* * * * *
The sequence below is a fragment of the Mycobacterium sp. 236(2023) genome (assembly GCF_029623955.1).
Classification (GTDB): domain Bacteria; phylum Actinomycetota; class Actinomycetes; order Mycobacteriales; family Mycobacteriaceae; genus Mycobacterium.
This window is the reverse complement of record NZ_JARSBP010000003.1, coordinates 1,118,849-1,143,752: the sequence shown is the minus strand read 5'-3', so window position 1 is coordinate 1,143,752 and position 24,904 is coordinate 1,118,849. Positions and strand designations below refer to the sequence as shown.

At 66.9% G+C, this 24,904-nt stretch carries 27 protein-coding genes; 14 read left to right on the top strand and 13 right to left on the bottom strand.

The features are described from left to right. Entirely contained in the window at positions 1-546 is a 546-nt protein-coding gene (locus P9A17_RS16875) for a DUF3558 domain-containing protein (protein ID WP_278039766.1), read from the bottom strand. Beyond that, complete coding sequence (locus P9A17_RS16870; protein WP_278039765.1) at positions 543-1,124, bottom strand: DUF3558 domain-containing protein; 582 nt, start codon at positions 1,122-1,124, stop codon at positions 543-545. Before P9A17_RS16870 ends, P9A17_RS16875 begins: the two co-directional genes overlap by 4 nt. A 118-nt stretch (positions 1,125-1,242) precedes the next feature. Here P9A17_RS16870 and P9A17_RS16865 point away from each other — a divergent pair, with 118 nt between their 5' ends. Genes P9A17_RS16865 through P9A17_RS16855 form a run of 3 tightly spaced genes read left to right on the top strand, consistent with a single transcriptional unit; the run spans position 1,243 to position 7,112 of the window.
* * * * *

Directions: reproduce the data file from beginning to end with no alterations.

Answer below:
The sequence below is a fragment of the Mycobacterium sp. 236(2023) genome (assembly GCF_029623955.1).
Classification (GTDB): domain Bacteria; phylum Actinomycetota; class Actinomycetes; order Mycobacteriales; family Mycobacteriaceae; genus Mycobacterium.
This window is the reverse complement of record NZ_JARSBP010000003.1, coordinates 1,118,849-1,143,752: the sequence shown is the minus strand read 5'-3', so window position 1 is coordinate 1,143,752 and position 24,904 is coordinate 1,118,849. Positions and strand designations below refer to the sequence as shown.

At 66.9% G+C, this 24,904-nt stretch carries 27 protein-coding genes; 14 read left to right on the top strand and 13 right to left on the bottom strand.

The features are described from left to right. Entirely contained in the window at positions 1-546 is a 546-nt protein-coding gene (locus P9A17_RS16875) for a DUF3558 domain-containing protein (protein ID WP_278039766.1), read from the bottom strand. Beyond that, complete coding sequence (locus P9A17_RS16870; protein WP_278039765.1) at positions 543-1,124, bottom strand: DUF3558 domain-containing protein; 582 nt, start codon at positions 1,122-1,124, stop codon at positions 543-545. Before P9A17_RS16870 ends, P9A17_RS16875 begins: the two co-directional genes overlap by 4 nt. A 118-nt stretch (positions 1,125-1,242) precedes the next feature. Here P9A17_RS16870 and P9A17_RS16865 point away from each other — a divergent pair, with 118 nt between their 5' ends. Genes P9A17_RS16865 through P9A17_RS16855 form a run of 3 tightly spaced genes read left to right on the top strand, consistent with a single transcriptional unit; the run spans position 1,243 to position 7,112 of the window.